Study suggests urban air pollution may make COVID-19 more deadly than present
Washington, Oct 08: Long-term exposure to urban air pollution, especially NO2, may make COVID-19 more deadly, according to a study conducted in the US. The study, published in The Innovation journal, analysed key urban air pollutants, including fine particle matter (PM2.5), nitrogen dioxide (NO2), and ozone (O3), across 3,122 counties in the US from January to July.
"Both long-term and short-term exposure to air pollution has been associated with direct and indirect systemic impact on the human body by enhancing oxidative stress, acute inflammation, and respiratory infection risk," said Donghai Liang of Emory University in the US.
To examine the association between ambient air pollutants and the severity of COVID-19 outcomes, the researchers investigated two major death outcomes, the case-fatality rate -- number of deaths among the people who are diagnosed with COVID-19 -- and the mortality rate, which is the number of COVID-19 deaths in the population.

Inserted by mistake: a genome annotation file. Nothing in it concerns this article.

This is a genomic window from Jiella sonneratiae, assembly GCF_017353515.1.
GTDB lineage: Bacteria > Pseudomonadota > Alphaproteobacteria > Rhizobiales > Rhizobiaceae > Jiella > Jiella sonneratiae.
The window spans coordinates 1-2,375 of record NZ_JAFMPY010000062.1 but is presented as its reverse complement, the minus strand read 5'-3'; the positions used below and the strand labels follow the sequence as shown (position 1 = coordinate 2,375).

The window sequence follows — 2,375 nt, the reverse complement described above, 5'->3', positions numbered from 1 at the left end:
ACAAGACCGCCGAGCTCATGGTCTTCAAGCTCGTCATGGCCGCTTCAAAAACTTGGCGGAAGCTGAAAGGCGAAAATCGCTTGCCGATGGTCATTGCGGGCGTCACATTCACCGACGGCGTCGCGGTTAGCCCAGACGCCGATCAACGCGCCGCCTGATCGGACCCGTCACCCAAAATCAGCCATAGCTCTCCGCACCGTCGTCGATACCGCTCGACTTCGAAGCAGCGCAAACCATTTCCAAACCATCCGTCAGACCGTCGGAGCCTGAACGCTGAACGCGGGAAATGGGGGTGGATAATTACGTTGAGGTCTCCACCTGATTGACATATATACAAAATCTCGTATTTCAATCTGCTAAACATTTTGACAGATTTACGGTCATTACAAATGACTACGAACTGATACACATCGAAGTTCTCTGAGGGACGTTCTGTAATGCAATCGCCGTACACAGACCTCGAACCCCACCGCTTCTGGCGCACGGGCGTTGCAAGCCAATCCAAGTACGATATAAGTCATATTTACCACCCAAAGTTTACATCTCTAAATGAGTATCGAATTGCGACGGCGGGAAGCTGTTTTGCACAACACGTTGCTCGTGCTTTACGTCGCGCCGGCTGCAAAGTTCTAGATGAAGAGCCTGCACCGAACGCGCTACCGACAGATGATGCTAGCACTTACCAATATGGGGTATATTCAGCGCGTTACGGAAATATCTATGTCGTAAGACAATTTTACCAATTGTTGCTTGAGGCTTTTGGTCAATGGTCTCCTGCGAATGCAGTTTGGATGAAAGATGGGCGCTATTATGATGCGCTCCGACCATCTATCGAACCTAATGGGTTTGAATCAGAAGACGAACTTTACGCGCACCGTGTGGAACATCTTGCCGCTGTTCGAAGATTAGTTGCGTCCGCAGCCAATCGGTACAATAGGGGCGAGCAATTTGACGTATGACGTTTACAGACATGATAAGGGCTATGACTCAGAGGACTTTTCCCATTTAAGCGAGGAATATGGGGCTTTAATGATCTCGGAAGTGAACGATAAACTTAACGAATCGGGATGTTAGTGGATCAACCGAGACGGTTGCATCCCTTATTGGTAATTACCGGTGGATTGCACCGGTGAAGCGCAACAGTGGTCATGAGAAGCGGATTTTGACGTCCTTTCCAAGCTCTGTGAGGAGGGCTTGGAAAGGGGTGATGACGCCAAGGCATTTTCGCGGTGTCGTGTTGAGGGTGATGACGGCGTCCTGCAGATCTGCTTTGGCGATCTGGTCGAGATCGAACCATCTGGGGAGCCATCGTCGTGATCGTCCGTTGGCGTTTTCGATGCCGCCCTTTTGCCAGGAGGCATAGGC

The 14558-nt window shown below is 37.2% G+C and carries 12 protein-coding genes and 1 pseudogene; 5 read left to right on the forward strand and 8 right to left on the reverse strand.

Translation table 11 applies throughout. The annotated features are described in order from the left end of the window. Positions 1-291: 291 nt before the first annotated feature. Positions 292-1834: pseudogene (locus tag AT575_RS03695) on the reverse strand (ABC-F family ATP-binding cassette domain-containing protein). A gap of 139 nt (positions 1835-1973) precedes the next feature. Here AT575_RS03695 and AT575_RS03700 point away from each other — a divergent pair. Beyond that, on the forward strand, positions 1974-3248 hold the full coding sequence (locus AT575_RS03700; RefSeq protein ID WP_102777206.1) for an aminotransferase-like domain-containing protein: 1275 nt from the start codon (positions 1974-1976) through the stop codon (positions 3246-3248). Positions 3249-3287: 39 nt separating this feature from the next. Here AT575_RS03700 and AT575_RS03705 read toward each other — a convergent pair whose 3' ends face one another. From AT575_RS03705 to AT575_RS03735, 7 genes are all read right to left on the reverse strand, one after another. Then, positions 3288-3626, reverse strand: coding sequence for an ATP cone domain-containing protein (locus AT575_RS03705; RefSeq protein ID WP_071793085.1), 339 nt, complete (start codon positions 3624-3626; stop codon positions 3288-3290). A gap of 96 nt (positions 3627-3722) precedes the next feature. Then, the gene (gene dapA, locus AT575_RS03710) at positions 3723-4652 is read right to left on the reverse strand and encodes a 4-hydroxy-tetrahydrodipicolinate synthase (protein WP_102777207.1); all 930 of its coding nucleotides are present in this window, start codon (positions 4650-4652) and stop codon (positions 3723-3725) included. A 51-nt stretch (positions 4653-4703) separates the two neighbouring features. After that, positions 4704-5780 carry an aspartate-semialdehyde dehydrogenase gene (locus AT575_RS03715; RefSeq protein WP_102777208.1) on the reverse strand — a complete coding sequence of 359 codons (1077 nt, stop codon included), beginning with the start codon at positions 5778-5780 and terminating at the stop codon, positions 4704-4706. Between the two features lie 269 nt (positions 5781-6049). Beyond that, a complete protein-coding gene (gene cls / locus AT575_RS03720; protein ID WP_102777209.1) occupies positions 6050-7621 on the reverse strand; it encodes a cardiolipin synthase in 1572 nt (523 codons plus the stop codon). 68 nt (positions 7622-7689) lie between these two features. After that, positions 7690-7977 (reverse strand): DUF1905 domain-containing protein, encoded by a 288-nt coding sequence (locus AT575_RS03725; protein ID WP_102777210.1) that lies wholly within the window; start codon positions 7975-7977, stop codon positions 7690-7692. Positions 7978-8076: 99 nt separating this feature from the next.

The two indicators can imply the biological susceptibility to deaths from COVID-19 and offer information of the severity of the COVID-19 deaths in the general population, respectively.
Of the pollutants analysed, NO2 had the strongest independent correlation with raising a person's susceptibility to death from COVID-19, according to the researchers.
A 4.6 parts per billion (ppb) increase of NO2 in the air was associated with 11.3 per cent and 16.2 per cent increases in COVID-19 case-fatality and mortality rate, respectively, they said.
The researchers discovered that just a 4.6 ppb reduction in long-term exposure to NO2 would have prevented 14,672 deaths among those who tested positive for the virus. The team also observed a marginally significant association between PM2.5 exposure and COVID case-fatality rate, whereas no notable associations were found with O3.
"Long-term exposure to urban air pollution, especially nitrogen dioxide, might enhance populations' susceptibility to severe COVID-19 death outcomes," said Liang.
"It's essential to deliver this message to public health practitioners and policymakers in order for them to consider protecting vulnerable populations that lived in historically high NO2 pollution including the metropolitan areas in the state of New York, New Jersey, California, and Arizona," he said.